Preemption in Consumer Financial Protection Agency (CFPA) Bill--More to Come

Heading into the House Financial Services Committee's markup of the CFPA bill last week, a handful of moderate, pro-business Democrats—including Reps. Melissa Bean (IL) and Jim Himes (CT)—banded together with the intention of significantly watering down bill language that scraps long-standing federal preemption laws related to consumer protection. However, merely a week later, and in the midst of suggestions from Democratic colleagues that a reinstitution of federal preemption laws would hamper the rulemaking ability of the states and ultimately poison the overarching bill, Bean and her allies were only able to muster a few drops as the committee approved legislation this morning by a vote of 39-29.

Instead, by voice vote, the committee agreed yesterday to an amendment to the Consumer Financial Protection Agency Act of 2009 (H.R. 3126) that allows the Office of the Comptroller of the Currency (OCC) or the Office of Thrift Supervision to intervene and preempt state laws on a limited basis, only in cases where state law discriminates against nationally chartered institutions or “significantly interferes with” national banks’ ability to engage in banking. Offered by Reps. Mel Watt (D-NC) and Dennis Moore (D-KS), the amendment still leaves in place bill language that severely limits the exemptions from state laws that nationally chartered thrifts, banks, and their operating subsidiaries have enjoyed since 2004. 

For the past several weeks, Bean had been championing an opposing amendment that would have preserved federal preemption for nationally chartered financial institutions. However, pressure from the White House and progressive members of the Democratic Caucus convinced Bean and her moderate “New Democrat” coalition to stand down at this juncture. Committee Chairman Barney Frank (D-MA) and others have said the preemption issue can be revisited when the bill goes to the full House for a vote. Jumping at the opportunity to expose fissures amongst Democrats on the committee, Rep. Jeb Hensarling (R-TX) introduced a nearly identical amendment to Bean’s, but was defeated by a vote of 29 to 38. Since Bean was not present at the markup due to a family illness, she did not have to participate in the potentially awkward vote.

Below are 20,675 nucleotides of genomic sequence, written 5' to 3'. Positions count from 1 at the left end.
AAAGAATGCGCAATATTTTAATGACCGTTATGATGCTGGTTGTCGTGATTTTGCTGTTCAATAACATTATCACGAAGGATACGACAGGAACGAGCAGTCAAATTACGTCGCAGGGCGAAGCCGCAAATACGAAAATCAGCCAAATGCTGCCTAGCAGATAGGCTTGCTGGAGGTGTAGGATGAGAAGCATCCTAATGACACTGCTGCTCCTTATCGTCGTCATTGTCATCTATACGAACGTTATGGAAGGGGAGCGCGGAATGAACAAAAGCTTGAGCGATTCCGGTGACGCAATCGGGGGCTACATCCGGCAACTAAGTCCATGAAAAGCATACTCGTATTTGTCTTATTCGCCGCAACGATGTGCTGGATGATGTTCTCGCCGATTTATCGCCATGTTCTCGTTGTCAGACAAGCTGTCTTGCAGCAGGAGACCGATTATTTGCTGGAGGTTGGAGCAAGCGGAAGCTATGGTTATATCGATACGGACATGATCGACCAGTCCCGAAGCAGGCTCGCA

The large national banks lost a lot of ground during the House markup. Financial Reform Watch anticipates they will redouble their efforts in the Senate, since it is unlikely that Bean will go against the party leadership and push her preemption amendment any further. One advantage the big banks have is time. The amount of time health care reform will demand on the Senate floor and the difficulties in finding bipartisan consensus at the Senate Banking Committee are likely to cause further delay in getting a comprehensive package before the full Senate.